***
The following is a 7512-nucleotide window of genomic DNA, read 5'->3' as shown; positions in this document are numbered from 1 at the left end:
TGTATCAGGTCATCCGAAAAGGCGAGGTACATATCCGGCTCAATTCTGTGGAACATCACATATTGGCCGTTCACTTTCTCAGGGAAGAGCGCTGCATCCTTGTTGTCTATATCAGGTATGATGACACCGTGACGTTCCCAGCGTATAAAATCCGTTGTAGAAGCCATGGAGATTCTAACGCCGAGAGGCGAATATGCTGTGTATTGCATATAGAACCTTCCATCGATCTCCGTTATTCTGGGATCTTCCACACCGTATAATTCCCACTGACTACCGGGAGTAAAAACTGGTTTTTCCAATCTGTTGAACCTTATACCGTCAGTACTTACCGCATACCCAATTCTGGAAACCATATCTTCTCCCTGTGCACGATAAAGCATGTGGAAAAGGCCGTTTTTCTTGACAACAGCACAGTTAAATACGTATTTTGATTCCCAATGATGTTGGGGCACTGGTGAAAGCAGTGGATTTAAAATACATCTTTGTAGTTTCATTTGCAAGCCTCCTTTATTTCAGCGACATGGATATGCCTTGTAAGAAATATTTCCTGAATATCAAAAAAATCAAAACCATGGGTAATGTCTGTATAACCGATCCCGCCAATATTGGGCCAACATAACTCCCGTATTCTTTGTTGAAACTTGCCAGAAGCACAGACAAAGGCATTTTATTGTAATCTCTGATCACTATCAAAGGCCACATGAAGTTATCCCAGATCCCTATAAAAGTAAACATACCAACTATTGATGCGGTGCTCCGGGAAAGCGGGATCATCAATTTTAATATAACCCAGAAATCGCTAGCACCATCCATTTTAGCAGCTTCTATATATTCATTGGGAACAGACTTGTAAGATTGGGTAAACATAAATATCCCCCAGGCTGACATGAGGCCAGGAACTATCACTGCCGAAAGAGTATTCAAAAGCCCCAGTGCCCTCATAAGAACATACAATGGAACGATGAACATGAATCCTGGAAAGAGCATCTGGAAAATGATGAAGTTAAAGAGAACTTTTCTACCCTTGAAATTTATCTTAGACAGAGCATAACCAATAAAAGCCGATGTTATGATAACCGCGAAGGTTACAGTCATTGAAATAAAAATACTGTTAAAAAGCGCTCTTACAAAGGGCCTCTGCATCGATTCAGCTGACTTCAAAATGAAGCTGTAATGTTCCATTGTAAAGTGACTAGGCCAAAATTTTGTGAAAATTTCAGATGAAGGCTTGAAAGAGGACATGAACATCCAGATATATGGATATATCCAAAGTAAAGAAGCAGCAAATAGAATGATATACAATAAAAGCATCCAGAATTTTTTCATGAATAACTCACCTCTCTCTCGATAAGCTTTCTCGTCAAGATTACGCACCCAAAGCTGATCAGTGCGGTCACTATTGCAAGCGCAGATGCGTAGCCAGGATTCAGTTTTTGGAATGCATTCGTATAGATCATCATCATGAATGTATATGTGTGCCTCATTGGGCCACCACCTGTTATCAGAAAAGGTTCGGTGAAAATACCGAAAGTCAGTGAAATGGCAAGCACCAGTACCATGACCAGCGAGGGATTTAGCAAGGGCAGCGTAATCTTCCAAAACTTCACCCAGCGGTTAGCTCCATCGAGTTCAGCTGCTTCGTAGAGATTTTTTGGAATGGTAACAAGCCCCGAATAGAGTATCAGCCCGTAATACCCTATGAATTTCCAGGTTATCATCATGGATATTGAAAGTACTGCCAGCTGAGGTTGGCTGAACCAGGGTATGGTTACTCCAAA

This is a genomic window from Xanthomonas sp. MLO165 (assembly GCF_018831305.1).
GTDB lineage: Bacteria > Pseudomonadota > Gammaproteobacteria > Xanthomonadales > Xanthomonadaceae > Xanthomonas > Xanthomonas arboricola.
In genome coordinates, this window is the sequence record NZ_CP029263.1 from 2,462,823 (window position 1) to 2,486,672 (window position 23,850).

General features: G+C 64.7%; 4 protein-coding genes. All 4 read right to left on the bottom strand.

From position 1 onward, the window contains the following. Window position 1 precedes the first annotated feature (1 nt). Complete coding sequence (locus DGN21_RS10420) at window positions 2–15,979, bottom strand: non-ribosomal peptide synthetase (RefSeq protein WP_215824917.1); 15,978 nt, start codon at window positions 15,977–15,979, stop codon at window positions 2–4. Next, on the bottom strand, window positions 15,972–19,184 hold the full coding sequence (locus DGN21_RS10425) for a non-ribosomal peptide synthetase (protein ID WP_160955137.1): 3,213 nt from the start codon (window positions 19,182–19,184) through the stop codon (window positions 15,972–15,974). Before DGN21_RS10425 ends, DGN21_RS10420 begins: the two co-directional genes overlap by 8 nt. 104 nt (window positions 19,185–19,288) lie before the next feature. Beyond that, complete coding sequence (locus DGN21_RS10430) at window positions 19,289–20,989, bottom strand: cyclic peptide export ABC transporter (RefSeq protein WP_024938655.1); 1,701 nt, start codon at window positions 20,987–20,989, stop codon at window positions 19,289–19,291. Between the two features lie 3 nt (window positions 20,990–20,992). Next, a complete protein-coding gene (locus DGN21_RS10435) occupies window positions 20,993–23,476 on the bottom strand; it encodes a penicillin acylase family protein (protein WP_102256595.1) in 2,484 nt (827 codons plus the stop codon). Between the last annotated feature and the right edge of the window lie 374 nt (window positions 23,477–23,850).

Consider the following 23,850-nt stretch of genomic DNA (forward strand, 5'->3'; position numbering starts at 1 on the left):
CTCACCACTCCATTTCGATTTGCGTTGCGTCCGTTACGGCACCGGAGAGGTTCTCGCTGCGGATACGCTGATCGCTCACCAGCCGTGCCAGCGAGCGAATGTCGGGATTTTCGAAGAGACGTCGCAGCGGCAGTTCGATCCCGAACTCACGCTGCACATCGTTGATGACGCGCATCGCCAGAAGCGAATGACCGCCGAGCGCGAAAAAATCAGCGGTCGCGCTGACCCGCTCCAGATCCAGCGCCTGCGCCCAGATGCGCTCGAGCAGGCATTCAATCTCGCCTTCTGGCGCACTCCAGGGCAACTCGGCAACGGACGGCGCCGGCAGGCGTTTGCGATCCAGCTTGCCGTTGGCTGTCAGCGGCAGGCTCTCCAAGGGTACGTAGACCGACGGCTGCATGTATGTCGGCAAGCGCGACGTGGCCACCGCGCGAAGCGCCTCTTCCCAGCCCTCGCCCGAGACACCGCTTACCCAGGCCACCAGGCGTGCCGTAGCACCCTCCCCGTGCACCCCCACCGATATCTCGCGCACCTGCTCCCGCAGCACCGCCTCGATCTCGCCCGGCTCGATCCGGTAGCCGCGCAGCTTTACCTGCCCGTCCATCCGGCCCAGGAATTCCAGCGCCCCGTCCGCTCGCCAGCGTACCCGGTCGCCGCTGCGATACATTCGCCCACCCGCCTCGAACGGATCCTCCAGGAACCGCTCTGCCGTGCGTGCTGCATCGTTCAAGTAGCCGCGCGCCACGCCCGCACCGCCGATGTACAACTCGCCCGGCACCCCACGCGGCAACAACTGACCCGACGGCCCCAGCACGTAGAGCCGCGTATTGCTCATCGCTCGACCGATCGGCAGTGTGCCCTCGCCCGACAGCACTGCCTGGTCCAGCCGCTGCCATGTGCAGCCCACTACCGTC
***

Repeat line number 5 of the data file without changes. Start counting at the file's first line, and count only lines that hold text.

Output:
In genome coordinates, this window is the sequence record NZ_CP029263.1 from 2,462,823 (window position 1) to 2,486,672 (window position 23,850).